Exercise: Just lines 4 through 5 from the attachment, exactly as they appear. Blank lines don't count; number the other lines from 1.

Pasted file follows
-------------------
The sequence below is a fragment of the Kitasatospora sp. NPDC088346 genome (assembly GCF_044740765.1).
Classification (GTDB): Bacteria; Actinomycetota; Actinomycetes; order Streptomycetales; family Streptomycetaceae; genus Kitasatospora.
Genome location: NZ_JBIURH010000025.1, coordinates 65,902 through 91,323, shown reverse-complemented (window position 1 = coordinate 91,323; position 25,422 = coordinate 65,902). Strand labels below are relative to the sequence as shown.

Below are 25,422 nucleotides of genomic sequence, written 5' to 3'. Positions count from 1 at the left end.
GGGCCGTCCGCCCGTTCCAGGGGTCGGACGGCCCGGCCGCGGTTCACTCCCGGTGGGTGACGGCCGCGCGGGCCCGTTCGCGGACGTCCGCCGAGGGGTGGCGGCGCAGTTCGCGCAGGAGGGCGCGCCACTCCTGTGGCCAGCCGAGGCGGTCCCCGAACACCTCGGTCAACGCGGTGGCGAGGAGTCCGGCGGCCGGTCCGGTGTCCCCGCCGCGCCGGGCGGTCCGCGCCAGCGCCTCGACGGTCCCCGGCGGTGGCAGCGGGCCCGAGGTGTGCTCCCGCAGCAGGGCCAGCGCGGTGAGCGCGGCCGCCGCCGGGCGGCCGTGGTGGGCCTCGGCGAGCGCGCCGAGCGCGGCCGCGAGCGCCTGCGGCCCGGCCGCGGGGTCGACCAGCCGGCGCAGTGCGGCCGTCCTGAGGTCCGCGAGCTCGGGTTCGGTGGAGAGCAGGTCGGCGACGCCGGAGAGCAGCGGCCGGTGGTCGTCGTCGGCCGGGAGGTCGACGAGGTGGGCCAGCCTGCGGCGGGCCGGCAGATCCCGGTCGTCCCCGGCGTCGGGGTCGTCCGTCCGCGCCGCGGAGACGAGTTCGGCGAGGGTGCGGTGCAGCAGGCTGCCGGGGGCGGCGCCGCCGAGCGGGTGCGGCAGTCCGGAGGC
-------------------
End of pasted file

Below are 25,422 nucleotides of genomic sequence, written 5' to 3'. Positions count from 1 at the left end.
GGGCCGTCCGCCCGTTCCAGGGGTCGGACGGCCCGGCCGCGGTTCACTCCCGGTGGGTGACGGCCGCGCGGGCCCGTTCGCGGACGTCCGCCGAGGGGTGGCGGCGCAGTTCGCGCAGGAGGGCGCGCCACTCCTGTGGCCAGCCGAGGCGGTCCCCGAACACCTCGGTCAACGCGGTGGCGAGGAGTCCGGCGGCCGGTCCGGTGTCCCCGCCGCGCCGGGCGGTCCGCGCCAGCGCCTCGACGGTCCCCGGCGGTGGCAGCGGGCCCGAGGTGTGCTCCCGCAGCAGGGCCAGCGCGGTGAGCGCGGCCGCCGCCGGGCGGCCGTGGTGGGCCTCGGCGAGCGCGCCGAGCGCGGCCGCGAGCGCCTGCGGCCCGGCCGCGGGGTCGACCAGCCGGCGCAGTGCGGCCGTCCTGAGGTCCGCGAGCTCGGGTTCGGTGGAGAGCAGGTCGGCGACGCCGGAGAGCAGCGGCCGGTGGTCGTCGTCGGCCGGGAGGTCGACGAGGTGGGCCAGCCTGCGGCGGGCCGGCAGATCCCGGTCGTCCCCGGCGTCGGGGTCGTCCGTCCGCGCCGCGGAGACGAGTTCGGCGAGGGTGCGGTGCAGCAGGCTGCCGGGGGCGGCGCCGCCGAGCGGGTGCGGCAGTCCGGAGGC